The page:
The city of Prague has adopted a plan that will initially see the building of over 750 charging stations for electric cars. These are to be placed at strategically favourable locations in the Czech capital within the next four years. The City has also outlined plans for further expansion.
Now, in Prague charging infrastructure is to be expanded to over 4,500 stations by 2030. The article in the Czech media did not go into further details about what number of AC or DC charging stations would be built and where, only that the plan includes different charging options, and that these also differ in their construction costs. The most expensive option is said to be estimated at two billion Czech crowns, about 78 million euros.
When analysing the environmental impact, technical solutions and trends in public charging, Prague Mayor Zdeněk Hřib said that inspiration came from “experiences from other European capitals with a comparable population.” The Mayor explained that “In Vienna, Hamburg, or Rotterdam, electromobility is already in a much more advanced stage of development, so Prague is happy to learn from them.”
The Czech Republic has a national plan for clean mobility with which Prague’s new plans will run in conjunction. By 2030, the City administration expects over 200,000 electric vehicles to be on the road in Prague.
At the same time, the Prague city administration is not only focussing on the electrification of passenger cars: At the beginning of February, Prague’s transport authority ordered 14 trolley buses from Škoda Electric. Despite the name, Škoda Electric (or its parent company Škoda Transportation) does not belong to the Volkswagen Group, but to the PPF Group of the Czech company Petr Kellner. The Škoda E’City buses for the Czech capital are twelve-metre long low-floor vehicles with a guaranteed battery range of more than 100 kilometres.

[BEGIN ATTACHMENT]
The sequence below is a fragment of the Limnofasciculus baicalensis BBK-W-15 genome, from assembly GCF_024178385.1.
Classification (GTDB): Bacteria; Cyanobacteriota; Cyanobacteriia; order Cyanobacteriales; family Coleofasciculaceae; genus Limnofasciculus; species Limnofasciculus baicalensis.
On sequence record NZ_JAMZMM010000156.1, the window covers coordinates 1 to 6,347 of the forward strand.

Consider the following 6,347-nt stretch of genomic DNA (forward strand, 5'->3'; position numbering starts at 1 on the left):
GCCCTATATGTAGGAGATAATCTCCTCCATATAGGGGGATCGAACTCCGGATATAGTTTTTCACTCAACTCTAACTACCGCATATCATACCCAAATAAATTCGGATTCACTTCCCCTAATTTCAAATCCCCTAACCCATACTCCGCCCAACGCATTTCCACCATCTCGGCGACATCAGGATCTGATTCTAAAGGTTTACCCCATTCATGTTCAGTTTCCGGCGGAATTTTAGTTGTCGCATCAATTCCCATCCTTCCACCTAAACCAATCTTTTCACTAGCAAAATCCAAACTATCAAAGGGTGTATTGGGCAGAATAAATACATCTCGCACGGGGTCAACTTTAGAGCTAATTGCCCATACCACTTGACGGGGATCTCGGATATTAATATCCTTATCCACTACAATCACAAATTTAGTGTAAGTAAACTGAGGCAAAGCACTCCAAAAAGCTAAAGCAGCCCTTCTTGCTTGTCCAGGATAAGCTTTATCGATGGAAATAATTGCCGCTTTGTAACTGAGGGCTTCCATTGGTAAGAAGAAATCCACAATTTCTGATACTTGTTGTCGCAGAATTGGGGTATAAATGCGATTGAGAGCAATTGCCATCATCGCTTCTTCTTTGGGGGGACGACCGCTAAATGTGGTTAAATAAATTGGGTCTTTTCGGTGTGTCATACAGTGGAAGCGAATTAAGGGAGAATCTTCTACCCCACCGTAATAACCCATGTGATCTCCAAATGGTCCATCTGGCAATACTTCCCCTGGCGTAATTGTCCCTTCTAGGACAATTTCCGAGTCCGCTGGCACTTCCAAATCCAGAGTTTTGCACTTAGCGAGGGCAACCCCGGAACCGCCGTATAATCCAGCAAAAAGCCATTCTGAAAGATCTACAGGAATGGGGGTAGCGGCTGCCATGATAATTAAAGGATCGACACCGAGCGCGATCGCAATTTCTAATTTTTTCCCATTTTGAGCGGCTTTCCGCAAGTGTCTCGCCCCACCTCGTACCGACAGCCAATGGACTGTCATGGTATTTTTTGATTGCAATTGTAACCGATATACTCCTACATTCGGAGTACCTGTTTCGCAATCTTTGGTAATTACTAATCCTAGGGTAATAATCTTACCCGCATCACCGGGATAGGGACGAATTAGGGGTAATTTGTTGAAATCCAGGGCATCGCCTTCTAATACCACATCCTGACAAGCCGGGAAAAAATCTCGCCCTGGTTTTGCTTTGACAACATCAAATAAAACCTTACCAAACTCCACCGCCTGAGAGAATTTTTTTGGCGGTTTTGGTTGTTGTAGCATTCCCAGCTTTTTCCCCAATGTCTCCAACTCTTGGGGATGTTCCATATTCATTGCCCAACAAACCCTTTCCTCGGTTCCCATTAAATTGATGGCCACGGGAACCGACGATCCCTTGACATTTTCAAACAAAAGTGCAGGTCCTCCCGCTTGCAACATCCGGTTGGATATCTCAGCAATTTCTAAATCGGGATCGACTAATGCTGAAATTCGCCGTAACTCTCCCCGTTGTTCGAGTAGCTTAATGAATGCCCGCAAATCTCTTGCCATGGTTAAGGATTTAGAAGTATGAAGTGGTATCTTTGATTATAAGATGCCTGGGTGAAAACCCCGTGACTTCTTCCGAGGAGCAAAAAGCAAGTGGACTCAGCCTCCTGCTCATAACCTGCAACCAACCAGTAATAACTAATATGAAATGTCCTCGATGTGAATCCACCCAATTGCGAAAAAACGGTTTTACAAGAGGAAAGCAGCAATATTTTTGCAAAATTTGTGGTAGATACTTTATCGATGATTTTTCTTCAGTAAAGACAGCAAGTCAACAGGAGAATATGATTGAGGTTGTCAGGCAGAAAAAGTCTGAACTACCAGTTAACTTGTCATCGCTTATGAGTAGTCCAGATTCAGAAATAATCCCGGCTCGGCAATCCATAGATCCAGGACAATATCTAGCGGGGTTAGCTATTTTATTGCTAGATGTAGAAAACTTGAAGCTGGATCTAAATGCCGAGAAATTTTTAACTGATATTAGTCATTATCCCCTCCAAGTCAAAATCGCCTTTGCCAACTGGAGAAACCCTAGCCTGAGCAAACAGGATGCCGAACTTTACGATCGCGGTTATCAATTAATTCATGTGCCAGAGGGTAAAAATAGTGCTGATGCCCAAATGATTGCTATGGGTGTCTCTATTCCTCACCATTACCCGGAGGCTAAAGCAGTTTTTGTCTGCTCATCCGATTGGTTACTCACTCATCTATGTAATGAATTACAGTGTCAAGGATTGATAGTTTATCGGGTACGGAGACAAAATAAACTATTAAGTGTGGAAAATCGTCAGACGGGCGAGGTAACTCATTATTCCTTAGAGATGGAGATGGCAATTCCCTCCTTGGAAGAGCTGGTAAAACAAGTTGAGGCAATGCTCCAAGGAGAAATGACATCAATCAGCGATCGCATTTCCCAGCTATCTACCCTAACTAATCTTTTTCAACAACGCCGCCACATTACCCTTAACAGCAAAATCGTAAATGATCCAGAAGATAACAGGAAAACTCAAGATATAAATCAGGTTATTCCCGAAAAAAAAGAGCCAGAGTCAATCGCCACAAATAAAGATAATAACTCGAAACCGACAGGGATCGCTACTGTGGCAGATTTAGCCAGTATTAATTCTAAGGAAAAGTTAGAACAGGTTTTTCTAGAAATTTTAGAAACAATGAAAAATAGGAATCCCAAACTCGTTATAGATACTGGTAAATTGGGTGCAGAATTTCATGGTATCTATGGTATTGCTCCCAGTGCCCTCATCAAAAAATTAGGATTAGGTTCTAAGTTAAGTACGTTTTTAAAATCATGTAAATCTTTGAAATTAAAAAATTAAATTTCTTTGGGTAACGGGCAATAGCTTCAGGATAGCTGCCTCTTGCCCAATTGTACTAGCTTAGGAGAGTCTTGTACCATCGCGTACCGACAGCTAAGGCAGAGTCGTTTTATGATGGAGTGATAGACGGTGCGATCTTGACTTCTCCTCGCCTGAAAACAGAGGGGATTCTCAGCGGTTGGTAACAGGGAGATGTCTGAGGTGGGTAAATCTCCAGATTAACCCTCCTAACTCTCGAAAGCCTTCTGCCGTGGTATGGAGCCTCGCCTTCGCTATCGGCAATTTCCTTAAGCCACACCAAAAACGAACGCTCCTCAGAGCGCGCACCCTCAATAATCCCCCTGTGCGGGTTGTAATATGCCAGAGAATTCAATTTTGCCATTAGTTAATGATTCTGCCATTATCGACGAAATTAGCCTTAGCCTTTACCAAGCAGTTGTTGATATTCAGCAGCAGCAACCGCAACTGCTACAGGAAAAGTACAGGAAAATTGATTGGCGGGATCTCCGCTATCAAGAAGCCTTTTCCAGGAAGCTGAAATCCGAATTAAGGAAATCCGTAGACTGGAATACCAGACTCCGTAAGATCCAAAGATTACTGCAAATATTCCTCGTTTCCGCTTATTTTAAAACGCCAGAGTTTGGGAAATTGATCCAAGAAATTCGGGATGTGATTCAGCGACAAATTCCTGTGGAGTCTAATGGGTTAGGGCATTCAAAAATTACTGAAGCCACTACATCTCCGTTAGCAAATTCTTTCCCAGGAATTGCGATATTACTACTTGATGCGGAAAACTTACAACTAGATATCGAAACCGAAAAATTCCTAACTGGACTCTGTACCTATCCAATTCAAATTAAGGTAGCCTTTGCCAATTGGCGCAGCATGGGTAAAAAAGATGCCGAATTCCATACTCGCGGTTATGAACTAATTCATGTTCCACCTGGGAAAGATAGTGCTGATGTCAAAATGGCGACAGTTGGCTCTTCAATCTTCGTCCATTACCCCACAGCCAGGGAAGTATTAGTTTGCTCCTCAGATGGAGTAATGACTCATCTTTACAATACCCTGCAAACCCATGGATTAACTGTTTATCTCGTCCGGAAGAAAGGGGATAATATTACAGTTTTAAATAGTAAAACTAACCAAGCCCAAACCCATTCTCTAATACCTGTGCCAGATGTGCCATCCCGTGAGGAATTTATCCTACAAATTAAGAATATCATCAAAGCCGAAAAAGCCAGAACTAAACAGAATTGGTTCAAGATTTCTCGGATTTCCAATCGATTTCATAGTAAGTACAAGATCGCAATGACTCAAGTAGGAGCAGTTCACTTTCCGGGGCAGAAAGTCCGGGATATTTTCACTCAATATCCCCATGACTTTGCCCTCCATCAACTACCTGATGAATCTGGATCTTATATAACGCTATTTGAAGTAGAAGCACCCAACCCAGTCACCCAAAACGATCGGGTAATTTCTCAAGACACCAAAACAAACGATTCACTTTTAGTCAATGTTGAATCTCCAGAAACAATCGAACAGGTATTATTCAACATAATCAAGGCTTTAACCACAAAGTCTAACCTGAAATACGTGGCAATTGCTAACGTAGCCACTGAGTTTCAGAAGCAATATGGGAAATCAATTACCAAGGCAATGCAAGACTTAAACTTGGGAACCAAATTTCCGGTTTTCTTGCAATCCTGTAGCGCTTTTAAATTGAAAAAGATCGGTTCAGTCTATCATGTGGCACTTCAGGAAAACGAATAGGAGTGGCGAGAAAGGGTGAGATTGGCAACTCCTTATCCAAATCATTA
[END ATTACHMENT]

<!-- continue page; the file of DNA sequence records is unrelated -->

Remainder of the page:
Two popular electric cars are also built in the Czech Republic: Škoda (this time the VW subsidiary) is building the Enyaq e-SUV at its headquarters in Mladá Boleslav. In addition, the Hyundai Kona electric for the European market has also been built in the Czech Republic since March 2020 at the Hyundai plant in Nošovice.
With reporting by Cora Werwitzke
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